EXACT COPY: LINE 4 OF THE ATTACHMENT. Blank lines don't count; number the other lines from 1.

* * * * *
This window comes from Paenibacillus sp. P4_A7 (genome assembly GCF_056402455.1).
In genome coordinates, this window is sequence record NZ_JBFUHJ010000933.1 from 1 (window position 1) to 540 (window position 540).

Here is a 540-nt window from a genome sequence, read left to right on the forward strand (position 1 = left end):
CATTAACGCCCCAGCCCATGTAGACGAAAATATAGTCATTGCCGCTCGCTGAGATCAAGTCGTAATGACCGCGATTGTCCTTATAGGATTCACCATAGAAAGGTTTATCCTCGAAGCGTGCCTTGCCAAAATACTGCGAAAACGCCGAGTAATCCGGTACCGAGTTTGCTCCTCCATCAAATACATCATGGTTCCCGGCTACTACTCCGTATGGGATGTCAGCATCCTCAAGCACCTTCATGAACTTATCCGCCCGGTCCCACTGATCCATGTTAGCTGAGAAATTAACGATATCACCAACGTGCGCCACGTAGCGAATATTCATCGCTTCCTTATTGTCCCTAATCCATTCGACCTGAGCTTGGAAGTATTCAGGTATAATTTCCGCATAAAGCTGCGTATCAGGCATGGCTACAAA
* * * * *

CATTAACGCCCCAGCCCATGTAGACGAAAATATAGTCATTGCCGCTCGCTGAGATCAAGTCGTAATGACCGCGATTGTCCTTATAGGATTCACCATAGAAAGGTTTATCCTCGAAGCGTGCCTTGCCAAAATACTGCGAAAACGCCGAGTAATCCGGTACCGAGTTTGCTCCTCCATCAAATACATCATGGTTCCCGGCTACTACTCCGTATGGGATGTCAGCATCCTCAAGCACCTTCATGAACTTATCCGCCCGGTCCCACTGATCCATGTTAGCTGAGAAATTAACGATATCACCAACGTGCGCCACGTAGCGAATATTCATCGCTTCCTTATTGTCCCTAATCCATTCGACCTGAGCTTGGAAGTATTCAGGTATAATTTCCGCATAAAGCTGCGTATCAGGCATGGCTACAAA